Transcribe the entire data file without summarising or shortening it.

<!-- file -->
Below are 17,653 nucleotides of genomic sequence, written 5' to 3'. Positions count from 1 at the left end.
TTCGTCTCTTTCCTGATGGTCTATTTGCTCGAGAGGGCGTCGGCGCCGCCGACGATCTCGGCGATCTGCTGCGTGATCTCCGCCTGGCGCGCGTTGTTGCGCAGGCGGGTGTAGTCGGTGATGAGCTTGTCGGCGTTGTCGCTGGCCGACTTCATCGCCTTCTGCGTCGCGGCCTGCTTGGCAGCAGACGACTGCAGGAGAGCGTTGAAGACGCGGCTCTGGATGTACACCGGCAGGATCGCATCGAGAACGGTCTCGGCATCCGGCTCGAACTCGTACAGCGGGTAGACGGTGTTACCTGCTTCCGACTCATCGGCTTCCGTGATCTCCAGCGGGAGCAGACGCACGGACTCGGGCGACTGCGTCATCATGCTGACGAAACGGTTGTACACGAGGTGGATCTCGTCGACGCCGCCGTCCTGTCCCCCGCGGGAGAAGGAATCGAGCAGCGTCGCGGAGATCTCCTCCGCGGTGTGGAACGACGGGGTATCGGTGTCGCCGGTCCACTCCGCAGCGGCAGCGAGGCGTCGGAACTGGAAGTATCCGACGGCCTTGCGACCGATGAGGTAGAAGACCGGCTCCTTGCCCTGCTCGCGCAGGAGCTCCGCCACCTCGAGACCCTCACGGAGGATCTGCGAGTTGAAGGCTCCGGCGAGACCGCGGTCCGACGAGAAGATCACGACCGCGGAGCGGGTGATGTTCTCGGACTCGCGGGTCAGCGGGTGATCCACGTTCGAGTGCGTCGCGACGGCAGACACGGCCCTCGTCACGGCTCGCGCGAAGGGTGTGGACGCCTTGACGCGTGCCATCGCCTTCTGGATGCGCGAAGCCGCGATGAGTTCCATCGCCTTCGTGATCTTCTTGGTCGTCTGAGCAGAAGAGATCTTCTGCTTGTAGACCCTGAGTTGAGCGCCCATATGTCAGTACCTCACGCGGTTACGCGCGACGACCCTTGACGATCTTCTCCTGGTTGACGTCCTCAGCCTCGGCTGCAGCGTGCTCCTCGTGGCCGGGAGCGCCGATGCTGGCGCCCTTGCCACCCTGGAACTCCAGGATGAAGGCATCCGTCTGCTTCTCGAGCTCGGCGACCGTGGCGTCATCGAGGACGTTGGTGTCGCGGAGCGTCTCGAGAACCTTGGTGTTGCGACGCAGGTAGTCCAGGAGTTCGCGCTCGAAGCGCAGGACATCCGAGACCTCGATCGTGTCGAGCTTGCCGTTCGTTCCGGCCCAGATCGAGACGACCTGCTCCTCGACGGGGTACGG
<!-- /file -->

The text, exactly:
Below are 17,653 nucleotides of genomic sequence, written 5' to 3'. Positions count from 1 at the left end.
TTCGTCTCTTTCCTGATGGTCTATTTGCTCGAGAGGGCGTCGGCGCCGCCGACGATCTCGGCGATCTGCTGCGTGATCTCCGCCTGGCGCGCGTTGTTGCGCAGGCGGGTGTAGTCGGTGATGAGCTTGTCGGCGTTGTCGCTGGCCGACTTCATCGCCTTCTGCGTCGCGGCCTGCTTGGCAGCAGACGACTGCAGGAGAGCGTTGAAGACGCGGCTCTGGATGTACACCGGCAGGATCGCATCGAGAACGGTCTCGGCATCCGGCTCGAACTCGTACAGCGGGTAGACGGTGTTACCTGCTTCCGACTCATCGGCTTCCGTGATCTCCAGCGGGAGCAGACGCACGGACTCGGGCGACTGCGTCATCATGCTGACGAAACGGTTGTACACGAGGTGGATCTCGTCGACGCCGCCGTCCTGTCCCCCGCGGGAGAAGGAATCGAGCAGCGTCGCGGAGATCTCCTCCGCGGTGTGGAACGACGGGGTATCGGTGTCGCCGGTCCACTCCGCAGCGGCAGCGAGGCGTCGGAACTGGAAGTATCCGACGGCCTTGCGACCGATGAGGTAGAAGACCGGCTCCTTGCCCTGCTCGCGCAGGAGCTCCGCCACCTCGAGACCCTCACGGAGGATCTGCGAGTTGAAGGCTCCGGCGAGACCGCGGTCCGACGAGAAGATCACGACCGCGGAGCGGGTGATGTTCTCGGACTCGCGGGTCAGCGGGTGATCCACGTTCGAGTGCGTCGCGACGGCAGACACGGCCCTCGTCACGGCTCGCGCGAAGGGTGTGGACGCCTTGACGCGTGCCATCGCCTTCTGGATGCGCGAAGCCGCGATGAGTTCCATCGCCTTCGTGATCTTCTTGGTCGTCTGAGCAGAAGAGATCTTCTGCTTGTAGACCCTGAGTTGAGCGCCCATATGTCAGTACCTCACGCGGTTACGCGCGACGACCCTTGACGATCTTCTCCTGGTTGACGTCCTCAGCCTCGGCTGCAGCGTGCTCCTCGTGGCCGGGAGCGCCGATGCTGGCGCCCTTGCCACCCTGGAACTCCAGGATGAAGGCATCCGTCTGCTTCTCGAGCTCGGCGACCGTGGCGTCATCGAGGACGTTGGTGTCGCGGAGCGTCTCGAGAACCTTGGTGTTGCGACGCAGGTAGTCCAGGAGTTCGCGCTCGAAGCGCAGGACATCCGAGACCTCGATCGTGTCGAGCTTGCCGTTCGTTCCGGCCCAGATCGAGACGACCTGCTCCTCGACGGGGTACGG